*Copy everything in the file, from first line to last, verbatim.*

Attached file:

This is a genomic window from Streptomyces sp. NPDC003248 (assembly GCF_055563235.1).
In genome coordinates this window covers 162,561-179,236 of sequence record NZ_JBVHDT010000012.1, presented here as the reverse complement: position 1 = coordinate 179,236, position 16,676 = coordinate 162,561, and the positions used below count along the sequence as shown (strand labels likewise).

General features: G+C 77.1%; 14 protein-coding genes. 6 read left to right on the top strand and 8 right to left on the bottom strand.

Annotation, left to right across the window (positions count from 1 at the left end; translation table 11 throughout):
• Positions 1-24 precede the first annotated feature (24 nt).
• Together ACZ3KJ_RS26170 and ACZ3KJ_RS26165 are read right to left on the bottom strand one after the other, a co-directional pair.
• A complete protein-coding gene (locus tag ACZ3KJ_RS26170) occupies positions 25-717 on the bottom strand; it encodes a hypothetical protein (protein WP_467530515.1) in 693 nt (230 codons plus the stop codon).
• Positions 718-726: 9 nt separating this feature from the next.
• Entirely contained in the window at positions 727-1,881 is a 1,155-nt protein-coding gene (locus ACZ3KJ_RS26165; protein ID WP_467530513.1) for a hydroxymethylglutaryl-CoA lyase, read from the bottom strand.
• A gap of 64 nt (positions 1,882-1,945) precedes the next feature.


This is a genomic window from Streptomyces sp. NPDC003248 (assembly GCF_055563235.1).
In genome coordinates this window covers 162,561-179,236 of sequence record NZ_JBVHDT010000012.1, presented here as the reverse complement: position 1 = coordinate 179,236, position 16,676 = coordinate 162,561, and the positions used below count along the sequence as shown (strand labels likewise).

General features: G+C 77.1%; 14 protein-coding genes. 6 read left to right on the top strand and 8 right to left on the bottom strand.

Annotation, left to right across the window (positions count from 1 at the left end; translation table 11 throughout):
• Positions 1-24 precede the first annotated feature (24 nt).
• Together ACZ3KJ_RS26170 and ACZ3KJ_RS26165 are read right to left on the bottom strand one after the other, a co-directional pair.
• A complete protein-coding gene (locus tag ACZ3KJ_RS26170) occupies positions 25-717 on the bottom strand; it encodes a hypothetical protein (protein WP_467530515.1) in 693 nt (230 codons plus the stop codon).
• Positions 718-726: 9 nt separating this feature from the next.
• Entirely contained in the window at positions 727-1,881 is a 1,155-nt protein-coding gene (locus ACZ3KJ_RS26165; protein ID WP_467530513.1) for a hydroxymethylglutaryl-CoA lyase, read from the bottom strand.
• A gap of 64 nt (positions 1,882-1,945) precedes the next feature.